Human Error Caused Microsoft Azure Outage

obrBy Victoria Kazz — Last Updated: 20 Dec'14 2014-12-20T08:22:05+00:00Google+

There was an outage of Microsoft Azure last month that resulted in thousands of websites (including  going offline without any notice. At the time, the error was blamed on undetected storage blobs.

The Real Story

Today, the public was notified by Microsoft that the Azure outage was actually caused by human error. The on and off connection issues in a variety of regions throughout the world were in reality due to an exposed bug following a breach in employee protocol. The company’s VP for Azure, Jason Zander, admitted:

“There was a gap in the deployment tooling that relied on human decisions and protocol”

After a complete analysis of the outage, Microsoft stated that “faulty-flighting” led to the problem. The computer engineer administering the upgrade, changed the program’s configuration and exposed a bug. This bug caused the Azure Blob storage Front-Ends to go into an infinite loop making it impossible for service requests to get resolved. Zander went on to explain:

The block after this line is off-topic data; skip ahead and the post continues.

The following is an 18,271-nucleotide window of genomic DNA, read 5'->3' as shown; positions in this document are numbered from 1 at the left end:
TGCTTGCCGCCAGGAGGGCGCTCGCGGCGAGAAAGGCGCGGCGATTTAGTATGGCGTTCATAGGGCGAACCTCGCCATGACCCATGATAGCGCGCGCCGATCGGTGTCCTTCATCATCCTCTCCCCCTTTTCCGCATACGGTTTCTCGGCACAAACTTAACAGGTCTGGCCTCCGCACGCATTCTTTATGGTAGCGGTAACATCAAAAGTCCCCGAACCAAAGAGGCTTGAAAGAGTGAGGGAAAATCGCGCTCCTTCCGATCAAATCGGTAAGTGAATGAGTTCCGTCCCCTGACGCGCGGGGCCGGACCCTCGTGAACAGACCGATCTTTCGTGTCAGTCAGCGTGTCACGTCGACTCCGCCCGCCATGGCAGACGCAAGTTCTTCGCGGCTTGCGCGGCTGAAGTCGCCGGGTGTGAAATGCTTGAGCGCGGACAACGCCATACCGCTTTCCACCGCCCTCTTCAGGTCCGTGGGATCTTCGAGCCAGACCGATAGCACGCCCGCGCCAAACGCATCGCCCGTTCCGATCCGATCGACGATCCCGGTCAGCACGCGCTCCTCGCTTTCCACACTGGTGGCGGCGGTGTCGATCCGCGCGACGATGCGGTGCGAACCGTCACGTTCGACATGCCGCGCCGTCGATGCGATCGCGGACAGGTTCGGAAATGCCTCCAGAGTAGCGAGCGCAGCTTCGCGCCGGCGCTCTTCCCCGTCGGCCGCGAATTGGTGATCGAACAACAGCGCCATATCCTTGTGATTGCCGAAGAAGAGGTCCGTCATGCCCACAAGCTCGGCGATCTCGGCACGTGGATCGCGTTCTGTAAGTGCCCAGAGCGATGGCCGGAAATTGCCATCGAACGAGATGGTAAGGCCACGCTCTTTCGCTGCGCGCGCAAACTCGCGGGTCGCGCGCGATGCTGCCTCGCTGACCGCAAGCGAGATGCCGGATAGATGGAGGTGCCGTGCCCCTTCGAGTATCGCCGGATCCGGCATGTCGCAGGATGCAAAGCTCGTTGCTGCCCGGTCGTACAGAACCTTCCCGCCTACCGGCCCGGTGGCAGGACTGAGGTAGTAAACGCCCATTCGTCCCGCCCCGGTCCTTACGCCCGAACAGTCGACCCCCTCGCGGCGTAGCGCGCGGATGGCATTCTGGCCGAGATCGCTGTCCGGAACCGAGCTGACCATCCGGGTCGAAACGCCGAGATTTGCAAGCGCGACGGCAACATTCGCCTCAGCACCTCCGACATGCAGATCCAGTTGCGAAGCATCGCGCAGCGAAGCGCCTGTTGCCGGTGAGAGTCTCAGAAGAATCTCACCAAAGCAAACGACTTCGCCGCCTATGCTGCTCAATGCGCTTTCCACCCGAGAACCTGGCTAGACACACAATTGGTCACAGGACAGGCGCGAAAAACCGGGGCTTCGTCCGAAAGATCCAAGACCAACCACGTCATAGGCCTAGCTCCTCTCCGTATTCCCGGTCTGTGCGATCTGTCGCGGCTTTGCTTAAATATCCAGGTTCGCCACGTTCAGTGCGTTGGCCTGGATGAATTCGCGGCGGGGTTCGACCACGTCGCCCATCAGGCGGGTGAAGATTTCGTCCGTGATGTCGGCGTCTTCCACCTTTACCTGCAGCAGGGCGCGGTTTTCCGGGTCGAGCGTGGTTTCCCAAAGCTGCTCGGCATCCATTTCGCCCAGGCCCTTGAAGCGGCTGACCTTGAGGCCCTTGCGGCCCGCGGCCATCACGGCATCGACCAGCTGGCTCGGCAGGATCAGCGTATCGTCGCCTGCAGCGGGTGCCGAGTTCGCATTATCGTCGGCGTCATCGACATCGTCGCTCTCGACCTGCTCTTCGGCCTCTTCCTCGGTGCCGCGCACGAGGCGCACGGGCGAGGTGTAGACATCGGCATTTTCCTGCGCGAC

“There are two types of Azure Storage deployments: software deployments (i.e. publishing code) and configuration deployments (i.e. change settings). Both software and configuration deployments require multiple stages of validation and are incrementally deployed to the Azure infrastructure in small batches. This progressive deployment approach is called ‘flighting.’”

“When flights are in progress, we closely monitor health checks. As continued usage and testing demonstrates successful results, we will deploy the change to additional slices across the Azure Storage infrastructure.”

From Now On

Microsoft is already taking precautions to ensure an outage like this never happens again. They have updated the deployment system for Azure, and now have stricter enforcement for the policies that pertain to updates, coding and configuration. Did you experience this outage, if so, for how long and what type of error message did you receive?

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